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How to stimulate scientific creativity through funding Wolfgang Stroebe.

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1 How to stimulate scientific creativity through funding Wolfgang Stroebe

2 NWO NWO: Vernieuwing en kwaliteit. Dat zijn de speerpunten waarmee NWO werkt aan de toekomst van de wetenschap in Nederland Vernieuwingsimpuls: Veni, Vidi, Vici Aanvragers: Veni: pasgepromoveerd Vidi: maximaal 8 jaar geleden gepromoveerd Vici: maximaal 15 jaar geleden gepromoveerd, en/of maximaal 3 jaar geleden benoemd tot hoogleraar

3 Thus, if you are over 40, you have had it, since there is very little money in the open competition If you are very successful and get a chair early, you have had it even earlier So why not get money from your own university?

4 Utrecht University Requirements for high potential grants: You must not be a professor You must collaborate interdisciplinary

5 Factors likely to increase scientific creativity? Thus, the assumption guiding funding agencies seems to be that to be creative, you have to be young and you have to collaborate with colleagues from other disciplines. The question I want to address in my talk is whether funding nearly exclusively the young, and in addition forcing them into interdisciplinary collaboration really increases scientific creativity

6 How to measure scientific creativity Number of publication and number of citations Simonton (1997) “Quality is.. a probabilistic function of quantity” In Psychology the following holds (Simonton, e.g., Psych Rev. 1997): # Publications (r =.47} # Citations (r =.67} with Eminence as rated by experts Citations help to predict future Nobel price winners Eminence in 1903 correlated. 73 with posthumous citation in 1966-70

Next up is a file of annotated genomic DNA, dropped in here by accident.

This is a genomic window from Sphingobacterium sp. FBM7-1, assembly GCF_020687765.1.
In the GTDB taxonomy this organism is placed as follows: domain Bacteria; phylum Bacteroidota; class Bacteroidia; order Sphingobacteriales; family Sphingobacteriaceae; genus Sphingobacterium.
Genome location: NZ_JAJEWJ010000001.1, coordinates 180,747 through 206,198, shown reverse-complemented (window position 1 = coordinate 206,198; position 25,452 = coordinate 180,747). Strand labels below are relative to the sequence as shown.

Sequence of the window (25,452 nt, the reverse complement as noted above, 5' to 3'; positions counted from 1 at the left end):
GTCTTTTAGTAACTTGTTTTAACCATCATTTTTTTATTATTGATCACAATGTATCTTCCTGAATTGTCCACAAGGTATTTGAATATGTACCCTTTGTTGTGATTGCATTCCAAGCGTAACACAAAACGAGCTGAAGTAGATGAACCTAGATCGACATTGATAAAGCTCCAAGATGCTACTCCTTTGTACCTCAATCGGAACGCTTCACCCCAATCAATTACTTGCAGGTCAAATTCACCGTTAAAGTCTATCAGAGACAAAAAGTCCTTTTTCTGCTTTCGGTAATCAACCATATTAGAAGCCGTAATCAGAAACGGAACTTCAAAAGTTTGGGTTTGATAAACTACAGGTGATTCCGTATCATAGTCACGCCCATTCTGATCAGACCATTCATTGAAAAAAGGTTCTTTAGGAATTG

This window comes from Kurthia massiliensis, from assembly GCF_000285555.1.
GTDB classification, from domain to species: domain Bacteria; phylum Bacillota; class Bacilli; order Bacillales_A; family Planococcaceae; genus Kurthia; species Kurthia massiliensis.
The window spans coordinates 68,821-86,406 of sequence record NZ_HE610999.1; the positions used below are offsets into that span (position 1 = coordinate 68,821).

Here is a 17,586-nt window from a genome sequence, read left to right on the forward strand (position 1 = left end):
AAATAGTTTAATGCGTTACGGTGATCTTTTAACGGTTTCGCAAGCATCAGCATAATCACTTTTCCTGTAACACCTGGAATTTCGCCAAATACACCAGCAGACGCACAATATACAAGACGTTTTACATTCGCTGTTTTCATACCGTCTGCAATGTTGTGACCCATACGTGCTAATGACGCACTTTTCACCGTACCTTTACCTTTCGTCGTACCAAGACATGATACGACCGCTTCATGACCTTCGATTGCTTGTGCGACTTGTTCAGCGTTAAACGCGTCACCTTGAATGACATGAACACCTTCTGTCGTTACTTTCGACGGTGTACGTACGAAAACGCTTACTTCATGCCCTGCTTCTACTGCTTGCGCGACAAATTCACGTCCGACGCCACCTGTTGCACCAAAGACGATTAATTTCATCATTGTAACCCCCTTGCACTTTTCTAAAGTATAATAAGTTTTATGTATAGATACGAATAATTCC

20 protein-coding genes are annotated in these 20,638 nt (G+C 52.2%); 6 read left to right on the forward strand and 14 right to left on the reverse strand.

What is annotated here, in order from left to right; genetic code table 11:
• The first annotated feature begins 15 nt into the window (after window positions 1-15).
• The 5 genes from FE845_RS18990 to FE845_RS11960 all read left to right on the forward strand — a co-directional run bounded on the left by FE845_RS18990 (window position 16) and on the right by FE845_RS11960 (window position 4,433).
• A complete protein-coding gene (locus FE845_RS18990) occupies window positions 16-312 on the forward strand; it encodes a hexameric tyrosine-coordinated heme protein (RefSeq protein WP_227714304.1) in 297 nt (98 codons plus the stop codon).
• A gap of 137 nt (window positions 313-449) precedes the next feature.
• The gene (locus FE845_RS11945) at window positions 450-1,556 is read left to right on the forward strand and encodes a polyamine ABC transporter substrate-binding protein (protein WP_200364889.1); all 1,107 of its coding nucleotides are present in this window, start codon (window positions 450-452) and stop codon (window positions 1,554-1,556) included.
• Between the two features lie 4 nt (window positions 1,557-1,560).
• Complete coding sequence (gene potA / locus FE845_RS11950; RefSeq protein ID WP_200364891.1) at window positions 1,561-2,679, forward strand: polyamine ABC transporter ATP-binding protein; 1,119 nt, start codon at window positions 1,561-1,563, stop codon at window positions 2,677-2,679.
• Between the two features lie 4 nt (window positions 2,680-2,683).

7 Who is creative? Price (1963) law: If k = number of people active in a field Square root of k = number of people who account for half of everything produced In any field, one tenth of the scientists produce roughly half of all the work

8 Productivity Distribution for Psychologists (Simonton, 2002, p. 41)

9 Citations 299 Australian academic psychologists studied in 1970-1975 (White & White, 1978) Top 10% in output 36% of all publications 60% of total citations 196 American academic psychologists (Helmreich et al., 1980) 11% no citations in 3 years 25% 2 or fewers in 3 years 10% more than 50 citations per year Thus, the eminent minority does not only publish a lot, they also account for most of the citations

10 Age and scientific producitivity in six fields (Cole, AJS, 1979)

11 Age and scientific productivity Relationship curvilinear Peak around age 40 However, age accounts for little variance in productivity (6-7%)

12 Age and resistance to new ideas Planck’s principle: “A new scientific truth does not triumph by convincing its opponents and making them see the light, but rather because its opponents eventually die, and a new generation grows up that is familiar with it.” Huxley: ”Men of science should be strangled on their 60th birthday, lest they retard scientific progress.” “No researcher to date has found substantial effects of age on acceptance of new ideas” (Levin et al., 1995, Social Studies of Science, p. 281)